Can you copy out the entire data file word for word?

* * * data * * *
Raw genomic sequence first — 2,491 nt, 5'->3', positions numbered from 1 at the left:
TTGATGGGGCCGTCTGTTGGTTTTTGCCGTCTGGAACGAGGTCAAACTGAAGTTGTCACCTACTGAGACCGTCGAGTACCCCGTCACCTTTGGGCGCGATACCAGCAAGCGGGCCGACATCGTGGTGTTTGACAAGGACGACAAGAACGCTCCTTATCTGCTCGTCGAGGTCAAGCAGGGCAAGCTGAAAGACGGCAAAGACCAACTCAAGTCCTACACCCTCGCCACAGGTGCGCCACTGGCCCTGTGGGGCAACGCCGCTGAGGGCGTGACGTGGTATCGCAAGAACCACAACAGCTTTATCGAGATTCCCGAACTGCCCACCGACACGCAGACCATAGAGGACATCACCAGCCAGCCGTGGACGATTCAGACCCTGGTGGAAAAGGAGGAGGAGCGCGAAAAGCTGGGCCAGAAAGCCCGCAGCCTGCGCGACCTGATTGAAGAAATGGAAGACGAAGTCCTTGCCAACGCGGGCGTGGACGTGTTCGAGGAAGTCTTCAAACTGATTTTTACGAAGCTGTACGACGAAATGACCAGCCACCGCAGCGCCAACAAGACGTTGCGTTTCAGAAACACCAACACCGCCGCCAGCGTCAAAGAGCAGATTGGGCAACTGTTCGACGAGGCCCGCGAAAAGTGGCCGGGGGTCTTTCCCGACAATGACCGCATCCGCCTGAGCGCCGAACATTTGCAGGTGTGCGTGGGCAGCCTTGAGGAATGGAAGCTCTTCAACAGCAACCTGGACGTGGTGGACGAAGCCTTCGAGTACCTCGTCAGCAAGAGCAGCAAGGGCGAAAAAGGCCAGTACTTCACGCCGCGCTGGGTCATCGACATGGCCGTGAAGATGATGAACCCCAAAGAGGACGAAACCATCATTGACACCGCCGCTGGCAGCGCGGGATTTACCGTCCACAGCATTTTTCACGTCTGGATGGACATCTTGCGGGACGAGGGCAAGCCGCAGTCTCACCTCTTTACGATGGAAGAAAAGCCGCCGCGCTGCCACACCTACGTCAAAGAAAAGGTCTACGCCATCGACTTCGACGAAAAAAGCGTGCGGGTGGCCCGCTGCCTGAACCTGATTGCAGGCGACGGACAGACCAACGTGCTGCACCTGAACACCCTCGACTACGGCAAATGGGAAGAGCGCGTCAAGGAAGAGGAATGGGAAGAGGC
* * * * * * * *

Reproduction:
Raw genomic sequence first — 2,491 nt, 5'->3', positions numbered from 1 at the left:
TTGATGGGGCCGTCTGTTGGTTTTTGCCGTCTGGAACGAGGTCAAACTGAAGTTGTCACCTACTGAGACCGTCGAGTACCCCGTCACCTTTGGGCGCGATACCAGCAAGCGGGCCGACATCGTGGTGTTTGACAAGGACGACAAGAACGCTCCTTATCTGCTCGTCGAGGTCAAGCAGGGCAAGCTGAAAGACGGCAAAGACCAACTCAAGTCCTACACCCTCGCCACAGGTGCGCCACTGGCCCTGTGGGGCAACGCCGCTGAGGGCGTGACGTGGTATCGCAAGAACCACAACAGCTTTATCGAGATTCCCGAACTGCCCACCGACACGCAGACCATAGAGGACATCACCAGCCAGCCGTGGACGATTCAGACCCTGGTGGAAAAGGAGGAGGAGCGCGAAAAGCTGGGCCAGAAAGCCCGCAGCCTGCGCGACCTGATTGAAGAAATGGAAGACGAAGTCCTTGCCAACGCGGGCGTGGACGTGTTCGAGGAAGTCTTCAAACTGATTTTTACGAAGCTGTACGACGAAATGACCAGCCACCGCAGCGCCAACAAGACGTTGCGTTTCAGAAACACCAACACCGCCGCCAGCGTCAAAGAGCAGATTGGGCAACTGTTCGACGAGGCCCGCGAAAAGTGGCCGGGGGTCTTTCCCGACAATGACCGCATCCGCCTGAGCGCCGAACATTTGCAGGTGTGCGTGGGCAGCCTTGAGGAATGGAAGCTCTTCAACAGCAACCTGGACGTGGTGGACGAAGCCTTCGAGTACCTCGTCAGCAAGAGCAGCAAGGGCGAAAAAGGCCAGTACTTCACGCCGCGCTGGGTCATCGACATGGCCGTGAAGATGATGAACCCCAAAGAGGACGAAACCATCATTGACACCGCCGCTGGCAGCGCGGGATTTACCGTCCACAGCATTTTTCACGTCTGGATGGACATCTTGCGGGACGAGGGCAAGCCGCAGTCTCACCTCTTTACGATGGAAGAAAAGCCGCCGCGCTGCCACACCTACGTCAAAGAAAAGGTCTACGCCATCGACTTCGACGAAAAAAGCGTGCGGGTGGCCCGCTGCCTGAACCTGATTGCAGGCGACGGACAGACCAACGTGCTGCACCTGAACACCCTCGACTACGGCAAATGGGAAGAGCGCGTCAAGGAAGAGGAATGGGAAGAGGC